It's tradition by now. Every year, Washington Post columnist Jay Mathews crunches the numbers and comes up with a list of the country's top public schools, and every year Dallas ISD's cohabitating School of Science and Engineering and TAG Magnet are near the top.
This year is no different. Mathews unveiled his 2013 list over the weekend, and there are DISD's flagship magnets once again, with Science/Engineering coming in at No. 2, TAG at No. 3. They are topped only by Oakland's American Indian Public Charter School, which happens to be in danger of shutting down over allegations that its founder misused public funds.
But not everything on this year's list is a repeat. Almost reaching the top this year is the Irma Rangel Young Women's Leadership School, which clocks in at No. 5. Which means that, by the Washington Post's count, DISD has three of the top five high schools in the country.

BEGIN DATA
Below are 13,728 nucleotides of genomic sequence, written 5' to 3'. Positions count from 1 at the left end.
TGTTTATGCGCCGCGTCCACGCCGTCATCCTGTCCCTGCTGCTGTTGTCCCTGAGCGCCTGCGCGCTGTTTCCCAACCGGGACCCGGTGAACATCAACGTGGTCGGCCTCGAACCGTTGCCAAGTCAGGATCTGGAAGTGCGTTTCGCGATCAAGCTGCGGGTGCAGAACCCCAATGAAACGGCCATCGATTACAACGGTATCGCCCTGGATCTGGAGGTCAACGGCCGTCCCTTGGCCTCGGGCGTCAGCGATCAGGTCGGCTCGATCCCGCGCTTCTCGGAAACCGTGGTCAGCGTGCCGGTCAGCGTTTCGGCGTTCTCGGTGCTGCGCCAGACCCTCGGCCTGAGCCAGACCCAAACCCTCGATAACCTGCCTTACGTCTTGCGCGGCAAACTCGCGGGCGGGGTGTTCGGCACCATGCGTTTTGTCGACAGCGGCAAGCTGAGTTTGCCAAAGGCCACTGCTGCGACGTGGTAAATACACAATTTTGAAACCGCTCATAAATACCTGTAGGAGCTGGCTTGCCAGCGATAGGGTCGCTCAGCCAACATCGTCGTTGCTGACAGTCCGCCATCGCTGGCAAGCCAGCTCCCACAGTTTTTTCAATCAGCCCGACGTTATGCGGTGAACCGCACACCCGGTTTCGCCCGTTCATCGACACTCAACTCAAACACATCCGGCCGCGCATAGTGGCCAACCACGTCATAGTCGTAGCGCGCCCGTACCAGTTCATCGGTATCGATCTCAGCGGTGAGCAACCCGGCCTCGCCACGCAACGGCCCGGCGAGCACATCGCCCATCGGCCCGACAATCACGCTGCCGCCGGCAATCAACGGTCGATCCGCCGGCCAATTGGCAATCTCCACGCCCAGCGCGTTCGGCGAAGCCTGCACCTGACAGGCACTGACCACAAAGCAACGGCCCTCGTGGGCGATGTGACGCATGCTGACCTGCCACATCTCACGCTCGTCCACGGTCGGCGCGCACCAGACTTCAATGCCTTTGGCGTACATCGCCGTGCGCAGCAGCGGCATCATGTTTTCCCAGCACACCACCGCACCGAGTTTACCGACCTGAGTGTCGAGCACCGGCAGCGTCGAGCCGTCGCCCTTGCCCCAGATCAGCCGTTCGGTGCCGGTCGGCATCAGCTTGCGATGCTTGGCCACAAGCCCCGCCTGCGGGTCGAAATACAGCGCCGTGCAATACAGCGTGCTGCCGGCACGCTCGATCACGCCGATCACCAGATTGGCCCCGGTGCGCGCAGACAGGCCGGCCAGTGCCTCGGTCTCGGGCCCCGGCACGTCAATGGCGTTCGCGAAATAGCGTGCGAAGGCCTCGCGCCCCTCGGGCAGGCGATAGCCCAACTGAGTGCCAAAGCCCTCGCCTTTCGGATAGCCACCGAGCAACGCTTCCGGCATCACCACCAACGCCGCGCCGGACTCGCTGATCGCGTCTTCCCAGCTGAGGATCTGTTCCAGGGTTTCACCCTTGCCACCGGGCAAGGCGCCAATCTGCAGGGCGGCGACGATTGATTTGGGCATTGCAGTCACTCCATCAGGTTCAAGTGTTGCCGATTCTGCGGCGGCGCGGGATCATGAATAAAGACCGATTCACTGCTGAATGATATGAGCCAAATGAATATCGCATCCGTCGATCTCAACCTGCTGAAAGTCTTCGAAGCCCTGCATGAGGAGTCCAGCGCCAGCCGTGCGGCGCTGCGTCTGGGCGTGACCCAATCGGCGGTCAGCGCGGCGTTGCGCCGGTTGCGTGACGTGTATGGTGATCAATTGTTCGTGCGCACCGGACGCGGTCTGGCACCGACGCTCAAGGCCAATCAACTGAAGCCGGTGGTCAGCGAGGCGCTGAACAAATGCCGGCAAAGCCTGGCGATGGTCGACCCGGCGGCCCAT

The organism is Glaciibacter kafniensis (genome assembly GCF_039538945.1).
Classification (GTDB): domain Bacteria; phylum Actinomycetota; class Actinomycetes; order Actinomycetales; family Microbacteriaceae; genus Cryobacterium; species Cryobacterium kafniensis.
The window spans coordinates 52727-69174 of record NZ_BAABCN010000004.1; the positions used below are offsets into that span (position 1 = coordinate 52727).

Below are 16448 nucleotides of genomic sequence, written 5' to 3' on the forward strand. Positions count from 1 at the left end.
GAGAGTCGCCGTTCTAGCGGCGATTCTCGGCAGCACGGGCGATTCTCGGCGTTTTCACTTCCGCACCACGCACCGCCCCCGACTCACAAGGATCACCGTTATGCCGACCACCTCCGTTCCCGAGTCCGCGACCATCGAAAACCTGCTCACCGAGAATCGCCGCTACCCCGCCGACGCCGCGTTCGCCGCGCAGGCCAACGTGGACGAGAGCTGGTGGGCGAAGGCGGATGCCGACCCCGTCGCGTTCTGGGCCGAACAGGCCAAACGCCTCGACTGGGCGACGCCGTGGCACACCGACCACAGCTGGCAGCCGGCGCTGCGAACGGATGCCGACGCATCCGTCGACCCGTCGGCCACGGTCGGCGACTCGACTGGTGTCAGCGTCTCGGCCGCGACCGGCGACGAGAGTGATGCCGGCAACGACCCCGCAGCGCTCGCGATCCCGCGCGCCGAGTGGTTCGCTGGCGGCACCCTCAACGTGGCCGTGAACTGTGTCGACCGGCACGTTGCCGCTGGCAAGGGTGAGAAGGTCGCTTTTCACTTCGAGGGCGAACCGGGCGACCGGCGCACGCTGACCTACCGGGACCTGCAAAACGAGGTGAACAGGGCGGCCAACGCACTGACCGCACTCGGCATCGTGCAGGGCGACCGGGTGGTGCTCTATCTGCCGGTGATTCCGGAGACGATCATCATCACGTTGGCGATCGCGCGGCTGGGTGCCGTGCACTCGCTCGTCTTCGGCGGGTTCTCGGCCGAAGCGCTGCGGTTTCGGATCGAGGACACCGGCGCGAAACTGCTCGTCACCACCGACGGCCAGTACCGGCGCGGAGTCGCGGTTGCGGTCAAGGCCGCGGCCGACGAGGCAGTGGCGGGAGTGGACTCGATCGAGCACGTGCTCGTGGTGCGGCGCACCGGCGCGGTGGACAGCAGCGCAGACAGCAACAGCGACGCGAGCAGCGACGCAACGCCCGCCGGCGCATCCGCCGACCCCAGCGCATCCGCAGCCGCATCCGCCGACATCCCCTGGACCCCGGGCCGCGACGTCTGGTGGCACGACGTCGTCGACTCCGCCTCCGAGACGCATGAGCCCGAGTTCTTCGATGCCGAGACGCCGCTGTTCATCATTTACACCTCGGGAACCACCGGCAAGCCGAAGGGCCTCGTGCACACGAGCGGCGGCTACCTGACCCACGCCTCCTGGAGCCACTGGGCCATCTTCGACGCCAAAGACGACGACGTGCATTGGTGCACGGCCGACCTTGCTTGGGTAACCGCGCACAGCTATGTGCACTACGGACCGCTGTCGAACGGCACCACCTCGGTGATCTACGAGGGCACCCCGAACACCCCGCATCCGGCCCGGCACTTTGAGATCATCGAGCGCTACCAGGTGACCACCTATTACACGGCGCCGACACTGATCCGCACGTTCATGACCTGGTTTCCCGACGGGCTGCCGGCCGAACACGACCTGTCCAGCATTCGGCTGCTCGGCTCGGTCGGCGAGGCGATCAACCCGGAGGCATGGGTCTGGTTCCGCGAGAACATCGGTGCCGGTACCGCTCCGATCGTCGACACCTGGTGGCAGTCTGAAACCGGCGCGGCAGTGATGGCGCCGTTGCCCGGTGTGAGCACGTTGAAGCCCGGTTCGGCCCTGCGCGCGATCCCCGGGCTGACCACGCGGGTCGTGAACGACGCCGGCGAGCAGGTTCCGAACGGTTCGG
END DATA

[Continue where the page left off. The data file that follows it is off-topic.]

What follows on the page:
These lists are of course a bit arbitrary. Mathews' methodology simply involves adding up all the AP, IB, and Advanced International Certificate of Education tests given at a school each year and dividing by the number of graduating seniors. It doesn't matter how well the kids do or how effectively an institution teaches the kids who are less academically advanced, which probably has something to do with why the paper opts for "most challenging" rather than "best" when describing the schools on the list.
Still, it's an impressive showing by DISD and speaks to the success of its magnets. Also making the list from DISD are Judge Barefoot Sanders Law Magnet (95); Booker T. (159); the School of Business and Management (270); W.T. White (307); and Hillcrest (502).
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On the charter school front, Uplift's Peak (24), Williams (28), and Hampton (150) do well, as does Harmony's Science Academy (489).